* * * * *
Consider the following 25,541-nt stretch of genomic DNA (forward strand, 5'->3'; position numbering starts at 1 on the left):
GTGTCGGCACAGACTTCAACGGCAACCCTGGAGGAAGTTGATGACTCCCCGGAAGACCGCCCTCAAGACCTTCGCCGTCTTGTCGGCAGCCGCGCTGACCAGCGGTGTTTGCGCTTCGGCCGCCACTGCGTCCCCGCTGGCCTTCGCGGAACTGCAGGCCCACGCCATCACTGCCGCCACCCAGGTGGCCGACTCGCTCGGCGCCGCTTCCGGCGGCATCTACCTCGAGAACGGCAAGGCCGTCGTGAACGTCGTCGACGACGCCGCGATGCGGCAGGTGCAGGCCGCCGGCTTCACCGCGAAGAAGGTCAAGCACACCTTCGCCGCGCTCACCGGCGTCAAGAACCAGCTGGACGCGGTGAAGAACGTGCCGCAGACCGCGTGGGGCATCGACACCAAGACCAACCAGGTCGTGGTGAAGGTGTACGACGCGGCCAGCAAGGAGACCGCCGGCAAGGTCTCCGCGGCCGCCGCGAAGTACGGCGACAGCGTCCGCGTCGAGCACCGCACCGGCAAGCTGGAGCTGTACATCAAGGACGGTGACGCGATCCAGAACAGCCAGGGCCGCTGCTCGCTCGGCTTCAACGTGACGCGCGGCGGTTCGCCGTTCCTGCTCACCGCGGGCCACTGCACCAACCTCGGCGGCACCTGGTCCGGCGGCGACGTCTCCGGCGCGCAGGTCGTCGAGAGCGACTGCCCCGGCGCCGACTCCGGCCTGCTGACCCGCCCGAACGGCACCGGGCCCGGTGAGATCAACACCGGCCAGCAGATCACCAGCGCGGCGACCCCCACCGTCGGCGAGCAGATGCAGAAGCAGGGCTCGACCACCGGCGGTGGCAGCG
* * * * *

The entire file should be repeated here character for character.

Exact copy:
Consider the following 25,541-nt stretch of genomic DNA (forward strand, 5'->3'; position numbering starts at 1 on the left):
GTGTCGGCACAGACTTCAACGGCAACCCTGGAGGAAGTTGATGACTCCCCGGAAGACCGCCCTCAAGACCTTCGCCGTCTTGTCGGCAGCCGCGCTGACCAGCGGTGTTTGCGCTTCGGCCGCCACTGCGTCCCCGCTGGCCTTCGCGGAACTGCAGGCCCACGCCATCACTGCCGCCACCCAGGTGGCCGACTCGCTCGGCGCCGCTTCCGGCGGCATCTACCTCGAGAACGGCAAGGCCGTCGTGAACGTCGTCGACGACGCCGCGATGCGGCAGGTGCAGGCCGCCGGCTTCACCGCGAAGAAGGTCAAGCACACCTTCGCCGCGCTCACCGGCGTCAAGAACCAGCTGGACGCGGTGAAGAACGTGCCGCAGACCGCGTGGGGCATCGACACCAAGACCAACCAGGTCGTGGTGAAGGTGTACGACGCGGCCAGCAAGGAGACCGCCGGCAAGGTCTCCGCGGCCGCCGCGAAGTACGGCGACAGCGTCCGCGTCGAGCACCGCACCGGCAAGCTGGAGCTGTACATCAAGGACGGTGACGCGATCCAGAACAGCCAGGGCCGCTGCTCGCTCGGCTTCAACGTGACGCGCGGCGGTTCGCCGTTCCTGCTCACCGCGGGCCACTGCACCAACCTCGGCGGCACCTGGTCCGGCGGCGACGTCTCCGGCGCGCAGGTCGTCGAGAGCGACTGCCCCGGCGCCGACTCCGGCCTGCTGACCCGCCCGAACGGCACCGGGCCCGGTGAGATCAACACCGGCCAGCAGATCACCAGCGCGGCGACCCCCACCGTCGGCGAGCAGATGCAGAAGCAGGGCTCGACCACCGGCGGTGGCAGCG